A man accused of raping a fellow resident at a disability group home also sexually assaulted two other people on multiple occasions, the Victorian Ombudsman has found.
Disability services provider Autism Plus and the Department of Health and Human Services put clients at risk by failing to move the man despite repeated warnings, a report published by the ombudsman concluded.
Concerns were raised about "Edward", who cannot be identified, in October 2014, but he was not moved until he allegedly raped another resident six months later, Ombudsman Deborah Glass said.
"Edward also detailed that he had possibly sexually assaulted at least five other clients in Autism Plus group homes and day programs in the preceding years," the report, released on Monday, said.
"These other disclosures included sexual penetration of at least two other clients on multiple occasions."
The family of a resident raised concerns in October 2014 with Autism Plus, who then took the concerns to the department, but both sides disagree on what happened from there, Ms Glass said.
"(It was) striking for the fact that no one agency was prepared to take responsibility, nor were records kept of key decisions and the authority relied upon for making them," Ms Glass said.
Ms Glass said Autism Plus reluctantly kept Edward in the home, but they were also motivated by the fear of losing government funding.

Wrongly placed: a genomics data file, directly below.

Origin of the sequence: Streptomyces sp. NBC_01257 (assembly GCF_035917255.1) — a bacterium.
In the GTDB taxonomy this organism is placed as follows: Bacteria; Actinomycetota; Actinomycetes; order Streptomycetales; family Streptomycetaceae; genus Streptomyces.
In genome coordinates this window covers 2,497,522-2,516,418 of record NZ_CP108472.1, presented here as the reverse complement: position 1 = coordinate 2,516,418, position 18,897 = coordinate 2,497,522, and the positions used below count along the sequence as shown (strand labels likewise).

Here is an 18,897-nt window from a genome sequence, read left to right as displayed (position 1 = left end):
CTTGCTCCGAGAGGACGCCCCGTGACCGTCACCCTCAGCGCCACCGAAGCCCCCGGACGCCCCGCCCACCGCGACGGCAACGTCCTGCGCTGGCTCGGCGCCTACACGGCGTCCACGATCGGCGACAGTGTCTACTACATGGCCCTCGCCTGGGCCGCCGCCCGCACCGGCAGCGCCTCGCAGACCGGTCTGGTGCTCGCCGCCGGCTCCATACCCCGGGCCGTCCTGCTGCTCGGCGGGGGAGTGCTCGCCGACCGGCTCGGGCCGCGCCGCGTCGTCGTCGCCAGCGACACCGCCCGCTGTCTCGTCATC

Six days after Autism Plus cut overnight staff numbers for financial reasons, Edward raped the resident whose family had originally raised concerns.
"This case is especially shocking," Ms Glass said.
"Not only because of the enduring impact of the trauma associated with sexual assault, or the acute vulnerability of those involved, but that this could still happen today despite the supports available to people with a disability."
The Ombudsman criticised DHHS for failing to move Edward, and child protection authorities for failing to visit him for three years despite his involvement in more than 30 physical and sexual assaults and property damage incidents.
Autism Plus responded to the Ombudsman's report to say the "system" had failed Edward and his victims, and the report relied too much on DHHS' version of events.
The company said the report portrayed a picture of Autism Plus "as dimly as possible" without any allowance for the difficult environment in which it operates.